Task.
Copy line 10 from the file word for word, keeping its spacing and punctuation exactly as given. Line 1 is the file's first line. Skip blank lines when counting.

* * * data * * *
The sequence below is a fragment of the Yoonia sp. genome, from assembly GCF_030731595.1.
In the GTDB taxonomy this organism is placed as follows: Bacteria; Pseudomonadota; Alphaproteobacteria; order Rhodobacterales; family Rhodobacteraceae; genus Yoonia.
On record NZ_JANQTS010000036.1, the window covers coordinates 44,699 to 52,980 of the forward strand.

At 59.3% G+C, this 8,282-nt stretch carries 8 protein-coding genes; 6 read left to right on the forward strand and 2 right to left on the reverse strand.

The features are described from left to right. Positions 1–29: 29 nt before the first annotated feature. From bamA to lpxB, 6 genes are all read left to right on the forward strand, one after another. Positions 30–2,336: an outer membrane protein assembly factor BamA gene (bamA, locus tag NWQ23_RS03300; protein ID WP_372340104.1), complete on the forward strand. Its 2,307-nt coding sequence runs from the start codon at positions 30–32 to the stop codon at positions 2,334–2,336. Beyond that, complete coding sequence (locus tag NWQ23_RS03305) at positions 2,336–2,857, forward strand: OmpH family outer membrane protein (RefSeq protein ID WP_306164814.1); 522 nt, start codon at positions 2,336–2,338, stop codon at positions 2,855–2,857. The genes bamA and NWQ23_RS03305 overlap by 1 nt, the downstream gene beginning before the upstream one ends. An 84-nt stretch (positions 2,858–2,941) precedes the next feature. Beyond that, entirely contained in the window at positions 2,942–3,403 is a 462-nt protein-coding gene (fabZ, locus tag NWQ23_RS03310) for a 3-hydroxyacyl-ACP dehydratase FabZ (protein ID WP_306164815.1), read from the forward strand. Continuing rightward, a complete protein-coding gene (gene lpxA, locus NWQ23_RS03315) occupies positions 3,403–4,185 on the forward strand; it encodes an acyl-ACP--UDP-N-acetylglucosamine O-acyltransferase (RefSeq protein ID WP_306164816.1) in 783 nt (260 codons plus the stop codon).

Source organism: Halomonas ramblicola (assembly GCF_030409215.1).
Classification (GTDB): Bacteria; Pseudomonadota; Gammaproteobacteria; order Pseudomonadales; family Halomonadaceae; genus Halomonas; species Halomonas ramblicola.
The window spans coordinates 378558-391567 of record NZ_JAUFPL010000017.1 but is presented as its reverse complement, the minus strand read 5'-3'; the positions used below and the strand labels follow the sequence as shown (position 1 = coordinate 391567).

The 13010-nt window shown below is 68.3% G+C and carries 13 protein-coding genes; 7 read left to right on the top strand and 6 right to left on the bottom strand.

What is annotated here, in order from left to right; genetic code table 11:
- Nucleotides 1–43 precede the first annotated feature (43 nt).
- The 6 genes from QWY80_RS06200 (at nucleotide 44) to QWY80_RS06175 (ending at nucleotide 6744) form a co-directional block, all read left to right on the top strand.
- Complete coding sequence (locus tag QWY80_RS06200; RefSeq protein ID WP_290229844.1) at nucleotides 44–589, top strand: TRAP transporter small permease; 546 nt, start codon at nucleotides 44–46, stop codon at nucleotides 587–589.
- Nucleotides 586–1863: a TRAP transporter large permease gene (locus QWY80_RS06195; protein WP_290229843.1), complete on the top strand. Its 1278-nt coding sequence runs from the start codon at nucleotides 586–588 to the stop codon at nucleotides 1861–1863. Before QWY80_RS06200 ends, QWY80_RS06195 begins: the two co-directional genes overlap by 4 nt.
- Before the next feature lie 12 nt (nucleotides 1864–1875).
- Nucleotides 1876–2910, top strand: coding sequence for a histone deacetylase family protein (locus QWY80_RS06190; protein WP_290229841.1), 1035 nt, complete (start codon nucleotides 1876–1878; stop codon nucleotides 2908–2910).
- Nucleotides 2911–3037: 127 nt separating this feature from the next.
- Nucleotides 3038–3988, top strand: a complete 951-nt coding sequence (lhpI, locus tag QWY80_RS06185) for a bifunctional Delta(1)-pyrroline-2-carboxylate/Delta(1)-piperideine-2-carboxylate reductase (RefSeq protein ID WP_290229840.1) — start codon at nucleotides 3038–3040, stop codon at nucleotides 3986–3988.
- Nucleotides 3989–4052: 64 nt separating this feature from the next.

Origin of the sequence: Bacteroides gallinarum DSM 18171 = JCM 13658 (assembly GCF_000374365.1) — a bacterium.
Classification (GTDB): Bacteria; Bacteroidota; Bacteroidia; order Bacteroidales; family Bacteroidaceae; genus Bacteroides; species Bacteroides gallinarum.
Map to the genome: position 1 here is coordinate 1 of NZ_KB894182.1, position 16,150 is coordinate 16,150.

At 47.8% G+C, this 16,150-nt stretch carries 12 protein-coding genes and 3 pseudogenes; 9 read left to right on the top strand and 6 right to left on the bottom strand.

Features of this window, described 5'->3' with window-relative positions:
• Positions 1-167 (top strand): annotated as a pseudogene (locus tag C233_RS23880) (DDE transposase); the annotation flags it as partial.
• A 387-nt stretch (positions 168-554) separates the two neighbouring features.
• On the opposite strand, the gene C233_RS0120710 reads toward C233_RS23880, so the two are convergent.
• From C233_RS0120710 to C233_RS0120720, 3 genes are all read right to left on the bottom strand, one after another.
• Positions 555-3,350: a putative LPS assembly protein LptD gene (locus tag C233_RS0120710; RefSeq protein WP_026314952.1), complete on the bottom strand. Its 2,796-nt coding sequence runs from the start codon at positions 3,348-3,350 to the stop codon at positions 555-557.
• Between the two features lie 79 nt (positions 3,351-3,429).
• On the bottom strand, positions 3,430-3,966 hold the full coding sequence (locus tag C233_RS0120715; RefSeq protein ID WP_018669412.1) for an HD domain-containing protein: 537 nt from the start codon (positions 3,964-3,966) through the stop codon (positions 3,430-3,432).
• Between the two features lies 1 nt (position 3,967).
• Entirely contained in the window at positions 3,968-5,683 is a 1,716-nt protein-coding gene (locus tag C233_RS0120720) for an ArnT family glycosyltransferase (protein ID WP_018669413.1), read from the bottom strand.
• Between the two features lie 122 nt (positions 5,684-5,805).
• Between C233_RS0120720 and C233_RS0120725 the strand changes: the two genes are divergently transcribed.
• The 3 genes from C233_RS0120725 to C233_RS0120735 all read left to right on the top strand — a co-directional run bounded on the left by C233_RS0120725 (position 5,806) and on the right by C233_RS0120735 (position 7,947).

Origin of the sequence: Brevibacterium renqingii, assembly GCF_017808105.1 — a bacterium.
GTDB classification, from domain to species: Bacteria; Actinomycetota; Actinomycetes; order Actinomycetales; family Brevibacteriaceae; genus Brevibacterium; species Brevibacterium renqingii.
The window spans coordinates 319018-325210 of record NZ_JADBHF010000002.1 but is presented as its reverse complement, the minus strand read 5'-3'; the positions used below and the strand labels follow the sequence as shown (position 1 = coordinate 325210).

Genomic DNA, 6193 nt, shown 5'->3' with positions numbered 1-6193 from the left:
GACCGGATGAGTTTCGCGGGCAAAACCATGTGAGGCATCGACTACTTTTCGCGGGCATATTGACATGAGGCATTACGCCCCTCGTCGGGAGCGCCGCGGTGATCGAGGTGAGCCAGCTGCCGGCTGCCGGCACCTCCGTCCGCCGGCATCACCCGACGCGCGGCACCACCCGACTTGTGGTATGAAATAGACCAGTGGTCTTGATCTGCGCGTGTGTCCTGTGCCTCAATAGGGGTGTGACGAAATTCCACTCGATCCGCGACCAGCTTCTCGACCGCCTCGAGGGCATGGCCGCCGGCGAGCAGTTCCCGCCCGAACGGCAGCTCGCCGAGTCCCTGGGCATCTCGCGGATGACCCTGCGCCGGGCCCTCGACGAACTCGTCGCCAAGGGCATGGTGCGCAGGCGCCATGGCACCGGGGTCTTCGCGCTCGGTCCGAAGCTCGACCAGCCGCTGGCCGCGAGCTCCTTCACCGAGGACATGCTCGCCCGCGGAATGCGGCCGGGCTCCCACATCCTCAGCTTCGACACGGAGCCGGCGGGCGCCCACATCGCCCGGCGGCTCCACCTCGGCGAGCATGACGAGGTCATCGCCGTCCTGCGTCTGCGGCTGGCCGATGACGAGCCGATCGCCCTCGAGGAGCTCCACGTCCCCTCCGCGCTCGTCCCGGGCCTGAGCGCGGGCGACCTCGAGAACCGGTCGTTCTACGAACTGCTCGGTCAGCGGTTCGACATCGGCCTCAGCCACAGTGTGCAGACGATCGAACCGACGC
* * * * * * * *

What is annotated here, in order from left to right; genetic code table 11: